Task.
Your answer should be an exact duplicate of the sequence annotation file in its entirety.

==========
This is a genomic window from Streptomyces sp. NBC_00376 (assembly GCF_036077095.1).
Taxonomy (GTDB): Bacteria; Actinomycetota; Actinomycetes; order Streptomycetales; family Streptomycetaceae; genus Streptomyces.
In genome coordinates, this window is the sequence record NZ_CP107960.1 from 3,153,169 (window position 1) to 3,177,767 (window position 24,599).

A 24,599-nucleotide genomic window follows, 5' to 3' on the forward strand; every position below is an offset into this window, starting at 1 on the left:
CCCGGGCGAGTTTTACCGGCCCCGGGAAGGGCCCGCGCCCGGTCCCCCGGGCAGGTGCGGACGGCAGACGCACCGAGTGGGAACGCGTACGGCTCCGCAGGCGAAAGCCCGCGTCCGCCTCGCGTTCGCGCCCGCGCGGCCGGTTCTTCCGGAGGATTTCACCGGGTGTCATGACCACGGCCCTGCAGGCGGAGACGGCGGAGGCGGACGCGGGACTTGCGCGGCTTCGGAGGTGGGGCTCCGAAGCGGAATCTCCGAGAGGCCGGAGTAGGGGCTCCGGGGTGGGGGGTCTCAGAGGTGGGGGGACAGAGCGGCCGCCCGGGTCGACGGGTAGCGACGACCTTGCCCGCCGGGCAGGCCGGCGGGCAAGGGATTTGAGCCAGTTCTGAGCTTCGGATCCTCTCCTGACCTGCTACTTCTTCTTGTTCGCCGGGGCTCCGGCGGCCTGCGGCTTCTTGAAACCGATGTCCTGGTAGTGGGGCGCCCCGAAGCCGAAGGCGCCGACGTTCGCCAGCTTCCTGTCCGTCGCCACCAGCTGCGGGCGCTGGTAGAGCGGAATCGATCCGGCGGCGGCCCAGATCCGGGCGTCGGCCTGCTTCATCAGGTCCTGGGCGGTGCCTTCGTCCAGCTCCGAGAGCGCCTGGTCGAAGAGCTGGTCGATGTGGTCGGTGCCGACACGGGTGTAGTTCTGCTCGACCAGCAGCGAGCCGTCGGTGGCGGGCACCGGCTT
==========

This is a genomic window from Streptomyces sp. NBC_00376 (assembly GCF_036077095.1).
Taxonomy (GTDB): Bacteria; Actinomycetota; Actinomycetes; order Streptomycetales; family Streptomycetaceae; genus Streptomyces.
In genome coordinates, this window is the sequence record NZ_CP107960.1 from 3,153,169 (window position 1) to 3,177,767 (window position 24,599).

A 24,599-nucleotide genomic window follows, 5' to 3' on the forward strand; every position below is an offset into this window, starting at 1 on the left:
CCCGGGCGAGTTTTACCGGCCCCGGGAAGGGCCCGCGCCCGGTCCCCCGGGCAGGTGCGGACGGCAGACGCACCGAGTGGGAACGCGTACGGCTCCGCAGGCGAAAGCCCGCGTCCGCCTCGCGTTCGCGCCCGCGCGGCCGGTTCTTCCGGAGGATTTCACCGGGTGTCATGACCACGGCCCTGCAGGCGGAGACGGCGGAGGCGGACGCGGGACTTGCGCGGCTTCGGAGGTGGGGCTCCGAAGCGGAATCTCCGAGAGGCCGGAGTAGGGGCTCCGGGGTGGGGGGTCTCAGAGGTGGGGGGACAGAGCGGCCGCCCGGGTCGACGGGTAGCGACGACCTTGCCCGCCGGGCAGGCCGGCGGGCAAGGGATTTGAGCCAGTTCTGAGCTTCGGATCCTCTCCTGACCTGCTACTTCTTCTTGTTCGCCGGGGCTCCGGCGGCCTGCGGCTTCTTGAAACCGATGTCCTGGTAGTGGGGCGCCCCGAAGCCGAAGGCGCCGACGTTCGCCAGCTTCCTGTCCGTCGCCACCAGCTGCGGGCGCTGGTAGAGCGGAATCGATCCGGCGGCGGCCCAGATCCGGGCGTCGGCCTGCTTCATCAGGTCCTGGGCGGTGCCTTCGTCCAGCTCCGAGAGCGCCTGGTCGAAGAGCTGGTCGATGTGGTCGGTGCCGACACGGGTGTAGTTCTGCTCGACCAGCAGCGAGCCGTCGGTGGCGGGCACCGGCTT